“It’s closer than any other time,” Louella whispered, tears welling in her eyes. Her dog, a lab-collie mix, rested his head on her lap, and she scuffed behind his ears. “I’m done,” she said and leaned over her dog, kissing his head.
We made it back to the main road and back to Command with time to spare, everyone pulled back to this position. The Hotshots had burned a break line, but the town of Lewens had to be sacrificed when the fire raced so fast it couldn’t be saved.
We watched the town burn on the monitors, news bulletins that spoke of no fatalities, that evacuation had been smooth.
Louella was picked up by her frantic daughter an hour after we’d gotten her out, demanding her mom relocate to Seattle with her, where it rained a lot, and she'd be safer.
Last I heard from Louella, apart from a soft thank you to Frankie and me, was a disgruntled explanation to her daughter about Seattle—earthquakes, volcanoes, and tsunamis. Night had fallen, bringing an otherworldly calm as it began to rain gently. It wouldn’t be enough to stop the fire, but the flaming beast had reached the point where Command confirmed they had it somewhat contained. We were done, and when I arrived home a little after three in the morning, Leo was ready with coffee and broad shoulders in case I needed to talk, and a bottle of whiskey if it had been so bad that I needed to drink my grief away.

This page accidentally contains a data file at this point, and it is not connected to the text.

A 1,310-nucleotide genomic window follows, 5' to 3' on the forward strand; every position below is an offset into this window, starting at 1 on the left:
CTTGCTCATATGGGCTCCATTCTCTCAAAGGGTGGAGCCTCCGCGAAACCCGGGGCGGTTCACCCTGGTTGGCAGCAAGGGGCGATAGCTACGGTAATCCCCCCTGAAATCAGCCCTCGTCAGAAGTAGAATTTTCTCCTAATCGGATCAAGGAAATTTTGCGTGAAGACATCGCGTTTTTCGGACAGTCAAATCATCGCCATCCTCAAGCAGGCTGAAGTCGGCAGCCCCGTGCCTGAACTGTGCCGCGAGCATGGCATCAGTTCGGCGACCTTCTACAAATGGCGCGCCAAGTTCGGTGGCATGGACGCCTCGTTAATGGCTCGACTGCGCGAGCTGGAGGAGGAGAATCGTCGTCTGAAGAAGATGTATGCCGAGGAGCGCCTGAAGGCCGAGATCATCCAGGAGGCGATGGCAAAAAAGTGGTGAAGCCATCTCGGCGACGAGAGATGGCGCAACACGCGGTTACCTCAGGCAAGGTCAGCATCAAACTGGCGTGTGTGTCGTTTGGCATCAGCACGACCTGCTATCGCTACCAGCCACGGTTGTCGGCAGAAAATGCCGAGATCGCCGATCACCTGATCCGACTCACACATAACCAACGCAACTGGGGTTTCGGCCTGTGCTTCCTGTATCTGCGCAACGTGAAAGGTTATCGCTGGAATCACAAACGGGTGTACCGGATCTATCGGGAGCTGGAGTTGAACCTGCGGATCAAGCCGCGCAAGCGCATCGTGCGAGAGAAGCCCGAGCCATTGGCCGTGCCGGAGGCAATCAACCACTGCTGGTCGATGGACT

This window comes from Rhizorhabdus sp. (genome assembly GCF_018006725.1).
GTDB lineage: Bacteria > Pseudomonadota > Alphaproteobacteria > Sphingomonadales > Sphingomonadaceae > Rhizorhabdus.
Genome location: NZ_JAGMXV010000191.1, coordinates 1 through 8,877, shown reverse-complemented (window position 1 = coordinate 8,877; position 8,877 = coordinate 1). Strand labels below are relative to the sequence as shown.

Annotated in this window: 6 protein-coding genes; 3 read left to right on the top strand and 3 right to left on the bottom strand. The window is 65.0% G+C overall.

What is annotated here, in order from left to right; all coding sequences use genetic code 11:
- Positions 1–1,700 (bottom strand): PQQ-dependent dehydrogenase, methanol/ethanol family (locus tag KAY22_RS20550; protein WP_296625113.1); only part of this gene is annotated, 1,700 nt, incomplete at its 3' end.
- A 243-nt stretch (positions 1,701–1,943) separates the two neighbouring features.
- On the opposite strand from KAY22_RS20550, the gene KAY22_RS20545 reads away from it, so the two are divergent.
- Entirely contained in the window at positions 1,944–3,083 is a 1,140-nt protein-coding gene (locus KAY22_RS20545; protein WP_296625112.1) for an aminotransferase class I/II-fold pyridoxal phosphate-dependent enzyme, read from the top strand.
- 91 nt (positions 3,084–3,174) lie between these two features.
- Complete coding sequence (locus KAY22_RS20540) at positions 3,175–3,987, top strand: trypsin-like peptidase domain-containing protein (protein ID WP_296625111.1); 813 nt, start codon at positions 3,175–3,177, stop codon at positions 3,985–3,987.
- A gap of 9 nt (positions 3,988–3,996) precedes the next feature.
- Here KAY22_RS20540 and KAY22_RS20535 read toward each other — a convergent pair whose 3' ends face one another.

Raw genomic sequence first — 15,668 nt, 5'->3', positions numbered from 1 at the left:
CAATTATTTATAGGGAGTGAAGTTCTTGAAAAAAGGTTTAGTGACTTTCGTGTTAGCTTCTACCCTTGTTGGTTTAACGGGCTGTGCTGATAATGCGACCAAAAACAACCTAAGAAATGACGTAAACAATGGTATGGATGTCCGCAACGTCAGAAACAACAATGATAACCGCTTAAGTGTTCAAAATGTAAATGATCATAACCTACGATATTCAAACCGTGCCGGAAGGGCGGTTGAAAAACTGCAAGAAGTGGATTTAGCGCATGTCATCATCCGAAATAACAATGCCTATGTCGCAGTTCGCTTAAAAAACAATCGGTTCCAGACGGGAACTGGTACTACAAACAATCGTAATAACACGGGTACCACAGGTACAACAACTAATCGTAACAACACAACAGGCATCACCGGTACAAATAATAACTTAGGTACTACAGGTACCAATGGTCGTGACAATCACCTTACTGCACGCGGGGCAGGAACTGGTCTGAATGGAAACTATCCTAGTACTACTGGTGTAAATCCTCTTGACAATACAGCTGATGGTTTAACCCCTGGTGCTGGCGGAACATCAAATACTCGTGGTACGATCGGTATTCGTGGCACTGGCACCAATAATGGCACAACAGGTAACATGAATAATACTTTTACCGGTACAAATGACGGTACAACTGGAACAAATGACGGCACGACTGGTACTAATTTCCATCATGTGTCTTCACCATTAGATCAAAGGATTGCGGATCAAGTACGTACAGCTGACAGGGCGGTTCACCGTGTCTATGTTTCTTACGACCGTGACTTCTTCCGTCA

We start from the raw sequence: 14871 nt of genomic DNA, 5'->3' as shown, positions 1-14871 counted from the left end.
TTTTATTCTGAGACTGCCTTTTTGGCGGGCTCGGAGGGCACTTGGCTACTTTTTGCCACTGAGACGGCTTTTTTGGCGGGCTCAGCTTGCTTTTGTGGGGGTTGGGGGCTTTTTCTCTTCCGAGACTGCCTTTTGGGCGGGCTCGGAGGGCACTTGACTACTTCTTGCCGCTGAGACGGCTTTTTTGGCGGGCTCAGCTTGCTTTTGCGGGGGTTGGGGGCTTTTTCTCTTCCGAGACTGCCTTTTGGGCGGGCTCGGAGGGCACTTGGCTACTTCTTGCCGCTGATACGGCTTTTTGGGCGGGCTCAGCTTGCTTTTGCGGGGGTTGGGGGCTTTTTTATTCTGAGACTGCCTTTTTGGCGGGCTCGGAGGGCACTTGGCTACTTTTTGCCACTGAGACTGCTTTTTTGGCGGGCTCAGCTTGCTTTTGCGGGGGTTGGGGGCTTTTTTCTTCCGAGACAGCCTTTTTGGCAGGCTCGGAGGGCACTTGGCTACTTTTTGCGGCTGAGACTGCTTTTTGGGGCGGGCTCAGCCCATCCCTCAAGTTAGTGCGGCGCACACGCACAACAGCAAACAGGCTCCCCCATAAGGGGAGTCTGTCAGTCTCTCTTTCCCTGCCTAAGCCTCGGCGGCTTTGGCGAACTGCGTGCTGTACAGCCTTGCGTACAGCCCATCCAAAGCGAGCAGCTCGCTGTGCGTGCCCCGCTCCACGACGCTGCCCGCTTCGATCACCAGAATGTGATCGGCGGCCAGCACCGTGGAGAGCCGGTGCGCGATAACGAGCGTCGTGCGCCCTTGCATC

Reeling from the painful rejection of a man he thought he loved, Asher is left holding the baby.
Ash wants a family, and is determined to continue with a surrogacy he’d begun with his ex. Bringing baby Mia home, he vows that he will be the best father he can be. Nothing in this world matters more to him than caring for his daughter, not even accidentally falling in lust with the doctor next door. Challenged by his growing attraction to Sean, and confronted by painful memories of his family, Ash has to learn that love is all that matters.
When ER doctor Sean moves in with his friends next door to sexy single father Ash, he falls so quickly it takes his breath away. The sex they have is hot, but Ash is adamant his heart is too full with love for his daughter to let anyone else in. Why is Sean the only one who sees how scared Ash is, and how can he prove to his new lover that he desperately wants the three of them to become a family?
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When the world labels a man and judges them blindly, is it possible to ever find love?
Firefighter Eric is on the front line, battling the threat of nature’s destruction in the California grasslands alongside his CalFire team. Focused and calm, even in the direst of situations, he has a strong affection for his fire truck, loves his career, and has best friends he can rely on. All he needs now is love, but that seems to be impossible to find. At his friend’s wedding. Eric falls in lust at first sight with the shy, slim and sexy Brady, even if Brady isn’t the type of guy he usually goes for. What Eric longs for is an equal in his bed, not a smaller guy who might want Eric to role-play big strong firefighter every time they have sex. He wants to find someone he can be vulnerable with, someone who will love him for his soft heart and quiet ways.